As my plane landed on the runway of Charles de Gaulle, it suddenly dawned on me that it had been 5 years since my last visit to this country. For a self-professed francophile, 5 years is an awfully long time to not be visiting a place that you have such a strong affinity to. I asked myself pointlessly why I hadn’t thought of returning here earlier.
So I landed in France with a mixed feeling. There I was, about to visit the country for the second time after all these years, and yet I had no idea what to expect. The only thing I recalled was that 5 years ago, there were only very few things about France that I didn’t like. The frequent strikes was number one while Paris was number two in that list. I couldn’t do much about number one, but I fully intended to give number two a second chance especially because my husband tagged along this time. Who knows, perhaps strolling Paris with another person by my side might change my opinion of it.
For purely a reason of convenience, we drove straight to St. Malo, Brittany, the moment we landed. Hence, it wasn’t until 4 days later that I was able to give Paris its second chance. I was hoping that after spending several days in a more laid-back region, we would be better ‘equipped’ to tackle Paris. On top of that, I wanted my husband who was visiting the country for the first time to see the other side of France, the one I’ve loved before and continued to love, before going down and dirty among the rude and the touristy. I spent our 5-hours’ drive from Pont-Aven to Paris reminding him over and over the reasons why I disliked Paris just to manage his expectations a little bit.
Well, Paris is definitely a different kind of France than the one you see in the provinces. I guess no amount of warning could ever prepare you for what would await at Jardin des Tuileries and Louvre, especially if you decided to visit on a Saturday afternoon of all times. If it weren’t for the unique architectures that could have only existed in Paris, I would have believed I were in another country. Our ears were assaulted by the sounds of American English, Mandarin, Korean, Japanese, Spanish, Italian, even bloody Indonesian (not us, by the way!). We had to jostle and fight our way across throngs of people toting large shopping bags with Prada, Gucci, Coach and the likes written on them. If our journey had been made into an anime, you would have seen an aerial view of the two of us standing in the middle of the garden while the scene zoomed out further and further until we’re just a dot on earth, a voice echoing “我々はどこ???” (please excuse my crude Japanese).
Yes, the Seine was still as murky; the bridges, the churches and the squares still as crowded; and the impressive Parisian architectures tainted by groups of tourists taking selfies in front of them. And as expected, I did struggle to fight the urge to go back to the hotel and hide under the blanket but to be fair, that afternoon I also observed some changes and improvements that could make me see the city in a better light. The most noticeable improvement was in the metro stations. The French cleaned up their metro stations real good in the past 5 years, particularly in the central districts. I no longer felt as if I was about to be mugged while standing on the dingy platforms anymore. The walls have been scrubbed clean, maps of metro network could now be found everywhere, clearer signs pointing to the exits and to the connections, there were even newer trains with connecting carriages and automatic doors so you wouldn’t have to struggle with the lever anymore every time you wanted to exit. But what impressed me the most was the announcements being made in English on several metro lines. That certainly didn’t exist 5 years ago.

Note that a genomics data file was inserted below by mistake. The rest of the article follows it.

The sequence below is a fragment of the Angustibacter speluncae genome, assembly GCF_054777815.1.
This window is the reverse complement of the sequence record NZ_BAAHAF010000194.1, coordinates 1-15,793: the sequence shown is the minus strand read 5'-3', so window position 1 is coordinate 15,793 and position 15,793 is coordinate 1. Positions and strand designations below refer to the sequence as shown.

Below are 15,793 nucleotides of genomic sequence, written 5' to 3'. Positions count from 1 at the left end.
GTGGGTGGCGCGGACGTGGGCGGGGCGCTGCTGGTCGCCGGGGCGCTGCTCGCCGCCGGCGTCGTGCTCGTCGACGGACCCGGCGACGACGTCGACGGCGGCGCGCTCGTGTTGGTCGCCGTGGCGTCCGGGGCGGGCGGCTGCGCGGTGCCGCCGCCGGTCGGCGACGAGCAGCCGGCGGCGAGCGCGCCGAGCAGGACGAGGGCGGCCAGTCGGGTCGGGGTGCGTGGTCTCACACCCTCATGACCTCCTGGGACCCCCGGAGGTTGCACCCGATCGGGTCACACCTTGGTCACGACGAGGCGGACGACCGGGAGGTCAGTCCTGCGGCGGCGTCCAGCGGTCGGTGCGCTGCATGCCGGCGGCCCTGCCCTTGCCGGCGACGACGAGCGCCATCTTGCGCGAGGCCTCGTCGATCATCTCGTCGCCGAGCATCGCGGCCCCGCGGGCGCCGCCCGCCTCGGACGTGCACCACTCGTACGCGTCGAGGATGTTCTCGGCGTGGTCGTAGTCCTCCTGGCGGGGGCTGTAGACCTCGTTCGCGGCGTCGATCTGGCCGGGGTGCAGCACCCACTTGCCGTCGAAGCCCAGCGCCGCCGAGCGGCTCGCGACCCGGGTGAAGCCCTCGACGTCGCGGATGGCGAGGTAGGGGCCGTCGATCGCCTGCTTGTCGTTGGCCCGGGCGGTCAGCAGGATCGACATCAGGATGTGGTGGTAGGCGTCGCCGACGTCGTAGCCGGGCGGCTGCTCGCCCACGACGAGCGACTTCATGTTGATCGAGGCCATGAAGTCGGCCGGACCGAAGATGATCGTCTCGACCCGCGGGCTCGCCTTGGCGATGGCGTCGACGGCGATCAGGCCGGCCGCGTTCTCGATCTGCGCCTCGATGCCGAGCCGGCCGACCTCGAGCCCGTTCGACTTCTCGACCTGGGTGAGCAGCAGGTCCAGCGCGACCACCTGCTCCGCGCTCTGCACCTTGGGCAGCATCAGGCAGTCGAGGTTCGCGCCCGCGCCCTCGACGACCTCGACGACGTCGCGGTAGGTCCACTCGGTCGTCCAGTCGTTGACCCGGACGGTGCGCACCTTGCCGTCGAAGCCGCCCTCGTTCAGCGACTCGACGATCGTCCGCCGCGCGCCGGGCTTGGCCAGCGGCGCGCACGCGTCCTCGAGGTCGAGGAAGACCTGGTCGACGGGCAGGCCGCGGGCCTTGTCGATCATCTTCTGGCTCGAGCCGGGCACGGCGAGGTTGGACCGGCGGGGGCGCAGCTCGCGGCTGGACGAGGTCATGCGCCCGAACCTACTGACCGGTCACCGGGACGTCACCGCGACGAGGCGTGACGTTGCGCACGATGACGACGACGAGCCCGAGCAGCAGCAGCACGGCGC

There was a certain sense of comfort in hearing more English being spoken by the French, and that was another observation I made in this visit. I found more Parisians speaking in English to tourists who lost their way, but on the other hand, I also encountered cases when my asking a question in French was quickly replied to in English. That was kinda discouraging cos it seemed as if they knew instantly I wasn’t a native speaker and would rather converse in English to save the trouble of miscommunication. This never happened to me in the provinces, where the locals were always more than happy to entertain my terrible command of French. Nevertheless, when the going gets tough, it’s still better to have more English-speaking Parisians who look down on foreigners attempting to speak French than to have a bunch of Parisians who refuse to speak English at all.
And so my second visit to Paris wound down as we descended the staircases of La Tour Eiffel at 1 am on Sunday morning. The Champ de Mars was completely dark and deserted, but we saw a couple of policemen patrolling around (more security patrols, that’s another improvement I noticed) while we waited for the last light-up so that my photo-obsessed husband could take one last picture. I must acknowledge that Paris wasn’t as bad as I kept telling myself it would be (that’s the joy of setting a low expectation, it becomes easier to be satisfied with something). There were definitely some things about this place that I would never be able to change, such as the crowd, the attitude of the people, or the smell of piss that seemed to permeate the air everywhere. But at least the improved infrastructure has helped to make this place less intimidating than I remembered it to be. Though I won’t be spending anymore time around the likes of Louvre and Eiffel, twice is more than enough, thank you, I actually won’t mind revisiting the other, quieter arrondissements if I come back next time. Until then, I would be content with just a pat in the back for having survived a Saturday afternoon here 🙂